Following are brief summaries of some work done on fossil wood from Big Bend, Yellowstone, and Florissant. These summaries are intended to indicate the importance of the fossil woods from these localities for helping answer questions about the history of woody dicotyledons during a time interval (Cretaceous-Early Tertiary) that is famous for marking the extinction of the dinosaurs and the rise of mammals, but is also significant in the development of modern vegetation and the diversification of flowering plants.



Big Bend National Park provides a unique setting for studying changes in wood structure through time. In Big Bend there are localities with petrified trees ranging in age from Cretaceous through Miocene (Busbey and Lehman, 1989; Koepp, Sanchez, Stephens, and Stephens, personal communications). A series of publications documenting the types of fossil woods and their ecologic and systematic significance has been initiated (Wheeler, 1991; Wheeler, Lehman, and Gasson, in press; Wheeler and Lehman, ms. in preparation). Most studies of fossil woods are based on fragments whose position within the plant is not known. Often fragments are small and it is not always possible to tell whether they represent root or stem wood. Most of our knowledge of wood structure (both systematic and ecologic) is of mature stem wood and so it can be difficult to determine affinities or make ecologic inferences for small samples that might represent root or branch wood. The fossil logs of Big Bend provide an opportunity to control sampling, in other words, a collector can be sure of where the sample came from, and a minimum diameter of the tree directly measures and with that information the height of the tree estimated.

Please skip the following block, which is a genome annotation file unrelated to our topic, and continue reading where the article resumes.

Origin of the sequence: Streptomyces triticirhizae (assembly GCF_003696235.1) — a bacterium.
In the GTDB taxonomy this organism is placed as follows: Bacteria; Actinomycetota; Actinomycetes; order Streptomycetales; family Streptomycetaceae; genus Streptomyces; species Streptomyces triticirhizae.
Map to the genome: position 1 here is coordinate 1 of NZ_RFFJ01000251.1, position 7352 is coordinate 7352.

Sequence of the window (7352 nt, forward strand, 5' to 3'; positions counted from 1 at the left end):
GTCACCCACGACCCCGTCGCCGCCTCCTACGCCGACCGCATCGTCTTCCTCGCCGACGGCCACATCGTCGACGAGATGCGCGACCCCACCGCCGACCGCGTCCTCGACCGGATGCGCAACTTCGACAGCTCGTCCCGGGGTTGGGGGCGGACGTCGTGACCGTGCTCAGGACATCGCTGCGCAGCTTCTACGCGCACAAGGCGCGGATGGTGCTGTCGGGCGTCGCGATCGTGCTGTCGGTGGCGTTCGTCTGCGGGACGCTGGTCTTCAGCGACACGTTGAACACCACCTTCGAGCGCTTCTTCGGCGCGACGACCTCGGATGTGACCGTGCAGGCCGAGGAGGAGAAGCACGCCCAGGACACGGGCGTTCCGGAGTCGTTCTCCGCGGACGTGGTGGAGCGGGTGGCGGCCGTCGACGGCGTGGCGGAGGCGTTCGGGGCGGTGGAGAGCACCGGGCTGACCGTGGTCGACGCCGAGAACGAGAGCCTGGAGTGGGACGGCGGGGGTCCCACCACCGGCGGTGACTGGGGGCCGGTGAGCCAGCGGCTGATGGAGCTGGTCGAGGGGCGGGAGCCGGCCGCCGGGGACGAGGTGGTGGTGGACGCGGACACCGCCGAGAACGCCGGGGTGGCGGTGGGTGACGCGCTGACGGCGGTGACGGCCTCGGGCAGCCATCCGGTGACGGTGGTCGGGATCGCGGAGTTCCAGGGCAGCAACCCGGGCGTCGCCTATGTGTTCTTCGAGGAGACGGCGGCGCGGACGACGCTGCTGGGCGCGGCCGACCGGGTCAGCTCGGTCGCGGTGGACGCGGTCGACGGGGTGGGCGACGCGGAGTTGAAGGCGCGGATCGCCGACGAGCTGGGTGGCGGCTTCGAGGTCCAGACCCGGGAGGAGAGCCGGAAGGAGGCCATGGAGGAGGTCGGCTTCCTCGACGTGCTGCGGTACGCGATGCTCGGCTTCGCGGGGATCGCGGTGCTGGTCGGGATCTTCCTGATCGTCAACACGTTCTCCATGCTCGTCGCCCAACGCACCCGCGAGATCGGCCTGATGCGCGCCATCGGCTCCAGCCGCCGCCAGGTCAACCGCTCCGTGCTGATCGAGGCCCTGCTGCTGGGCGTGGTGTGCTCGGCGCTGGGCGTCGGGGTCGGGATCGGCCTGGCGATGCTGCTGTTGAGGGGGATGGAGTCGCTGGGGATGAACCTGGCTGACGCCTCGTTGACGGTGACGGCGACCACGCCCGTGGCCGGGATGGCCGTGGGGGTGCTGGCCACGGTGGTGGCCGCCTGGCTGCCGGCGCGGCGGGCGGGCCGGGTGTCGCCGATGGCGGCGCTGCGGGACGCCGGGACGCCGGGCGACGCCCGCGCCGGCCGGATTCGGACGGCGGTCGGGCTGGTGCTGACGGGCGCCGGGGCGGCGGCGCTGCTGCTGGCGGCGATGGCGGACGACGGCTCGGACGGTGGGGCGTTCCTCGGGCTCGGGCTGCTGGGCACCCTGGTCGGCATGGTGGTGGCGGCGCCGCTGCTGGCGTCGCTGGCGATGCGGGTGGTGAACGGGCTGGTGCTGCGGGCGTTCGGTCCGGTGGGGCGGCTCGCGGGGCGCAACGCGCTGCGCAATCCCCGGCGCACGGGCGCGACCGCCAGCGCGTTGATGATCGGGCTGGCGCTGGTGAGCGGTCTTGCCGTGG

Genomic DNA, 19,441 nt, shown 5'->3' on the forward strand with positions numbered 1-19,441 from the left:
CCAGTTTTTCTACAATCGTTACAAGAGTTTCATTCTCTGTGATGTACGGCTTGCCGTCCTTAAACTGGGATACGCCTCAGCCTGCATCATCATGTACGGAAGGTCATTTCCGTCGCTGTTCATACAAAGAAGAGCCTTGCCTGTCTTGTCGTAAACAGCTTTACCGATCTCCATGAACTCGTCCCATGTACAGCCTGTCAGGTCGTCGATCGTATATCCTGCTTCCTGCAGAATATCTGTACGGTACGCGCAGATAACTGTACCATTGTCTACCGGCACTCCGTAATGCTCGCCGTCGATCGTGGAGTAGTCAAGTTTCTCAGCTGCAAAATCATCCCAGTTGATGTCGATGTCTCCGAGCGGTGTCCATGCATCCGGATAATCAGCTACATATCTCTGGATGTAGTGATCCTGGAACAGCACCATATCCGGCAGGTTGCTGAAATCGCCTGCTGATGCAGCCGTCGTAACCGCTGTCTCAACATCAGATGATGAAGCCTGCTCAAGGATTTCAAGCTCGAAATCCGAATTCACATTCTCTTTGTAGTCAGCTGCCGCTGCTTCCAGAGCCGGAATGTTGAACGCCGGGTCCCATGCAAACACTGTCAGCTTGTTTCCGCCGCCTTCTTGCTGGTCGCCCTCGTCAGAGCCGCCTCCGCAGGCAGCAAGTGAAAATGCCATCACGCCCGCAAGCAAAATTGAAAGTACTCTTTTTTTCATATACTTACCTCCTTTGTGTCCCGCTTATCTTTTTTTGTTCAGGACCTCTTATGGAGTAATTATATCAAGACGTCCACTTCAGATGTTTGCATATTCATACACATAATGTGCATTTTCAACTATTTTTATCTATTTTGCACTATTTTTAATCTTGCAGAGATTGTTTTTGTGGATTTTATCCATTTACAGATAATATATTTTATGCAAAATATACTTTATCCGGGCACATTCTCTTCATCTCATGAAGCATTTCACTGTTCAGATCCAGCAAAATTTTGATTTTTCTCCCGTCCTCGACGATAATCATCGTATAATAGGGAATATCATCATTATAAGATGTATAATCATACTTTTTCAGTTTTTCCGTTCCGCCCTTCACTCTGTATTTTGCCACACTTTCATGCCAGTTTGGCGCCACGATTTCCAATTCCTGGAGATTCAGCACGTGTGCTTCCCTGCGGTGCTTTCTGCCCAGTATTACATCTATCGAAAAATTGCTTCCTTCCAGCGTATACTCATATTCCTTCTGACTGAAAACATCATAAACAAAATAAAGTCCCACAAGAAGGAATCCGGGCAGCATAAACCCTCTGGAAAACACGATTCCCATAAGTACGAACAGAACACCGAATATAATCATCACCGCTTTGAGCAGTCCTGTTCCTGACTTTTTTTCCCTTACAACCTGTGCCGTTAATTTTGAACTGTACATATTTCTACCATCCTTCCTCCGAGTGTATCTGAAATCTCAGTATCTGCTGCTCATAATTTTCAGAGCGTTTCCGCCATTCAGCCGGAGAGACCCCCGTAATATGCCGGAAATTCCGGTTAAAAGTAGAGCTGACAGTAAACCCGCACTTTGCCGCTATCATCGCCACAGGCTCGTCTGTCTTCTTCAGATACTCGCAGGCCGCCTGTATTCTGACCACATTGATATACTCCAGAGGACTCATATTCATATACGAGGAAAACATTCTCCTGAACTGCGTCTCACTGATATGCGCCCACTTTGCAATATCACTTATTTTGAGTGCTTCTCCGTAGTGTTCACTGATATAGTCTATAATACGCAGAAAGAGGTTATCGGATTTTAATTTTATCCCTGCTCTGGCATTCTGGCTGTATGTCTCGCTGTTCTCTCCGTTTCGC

What is particularly important about the localities within Big Bend is that there is considerable information on the geology and vertebrate paleontology in the Park (e.g. Lehman, 19985,1987,1990; Rowe,et al.1992). Thus, its possible to put the paleobotanical work into a stratigraphic framework, and interpretations of the woody plants' ecological anatomy can be integrated with the information derived from other studies.

How Big and How Common were Hardwoods During the Cretaceous? Woods from the Late Cretaceous (Campanian and Maastrichtian) of Big Bend National Park.